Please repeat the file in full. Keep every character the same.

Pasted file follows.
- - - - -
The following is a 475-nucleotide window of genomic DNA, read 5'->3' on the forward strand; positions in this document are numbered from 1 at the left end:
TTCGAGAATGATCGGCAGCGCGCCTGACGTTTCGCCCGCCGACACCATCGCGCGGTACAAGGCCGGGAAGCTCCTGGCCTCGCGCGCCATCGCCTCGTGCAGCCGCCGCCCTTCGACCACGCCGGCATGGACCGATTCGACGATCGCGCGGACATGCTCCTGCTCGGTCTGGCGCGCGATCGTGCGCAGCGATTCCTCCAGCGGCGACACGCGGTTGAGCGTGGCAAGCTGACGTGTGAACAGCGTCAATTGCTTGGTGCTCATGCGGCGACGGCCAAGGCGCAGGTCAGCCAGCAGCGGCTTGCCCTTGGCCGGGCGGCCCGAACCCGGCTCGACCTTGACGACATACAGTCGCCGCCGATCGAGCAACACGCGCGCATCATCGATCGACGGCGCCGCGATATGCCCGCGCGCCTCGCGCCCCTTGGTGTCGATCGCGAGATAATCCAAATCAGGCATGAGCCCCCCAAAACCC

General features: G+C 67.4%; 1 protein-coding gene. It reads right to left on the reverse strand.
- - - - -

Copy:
The following is a 475-nucleotide window of genomic DNA, read 5'->3' on the forward strand; positions in this document are numbered from 1 at the left end:
TTCGAGAATGATCGGCAGCGCGCCTGACGTTTCGCCCGCCGACACCATCGCGCGGTACAAGGCCGGGAAGCTCCTGGCCTCGCGCGCCATCGCCTCGTGCAGCCGCCGCCCTTCGACCACGCCGGCATGGACCGATTCGACGATCGCGCGGACATGCTCCTGCTCGGTCTGGCGCGCGATCGTGCGCAGCGATTCCTCCAGCGGCGACACGCGGTTGAGCGTGGCAAGCTGACGTGTGAACAGCGTCAATTGCTTGGTGCTCATGCGGCGACGGCCAAGGCGCAGGTCAGCCAGCAGCGGCTTGCCCTTGGCCGGGCGGCCCGAACCCGGCTCGACCTTGACGACATACAGTCGCCGCCGATCGAGCAACACGCGCGCATCATCGATCGACGGCGCCGCGATATGCCCGCGCGCCTCGCGCCCCTTGGTGTCGATCGCGAGATAATCCAAATCAGGCATGAGCCCCCCAAAACCC

General features: G+C 67.4%; 1 protein-coding gene. It reads right to left on the reverse strand.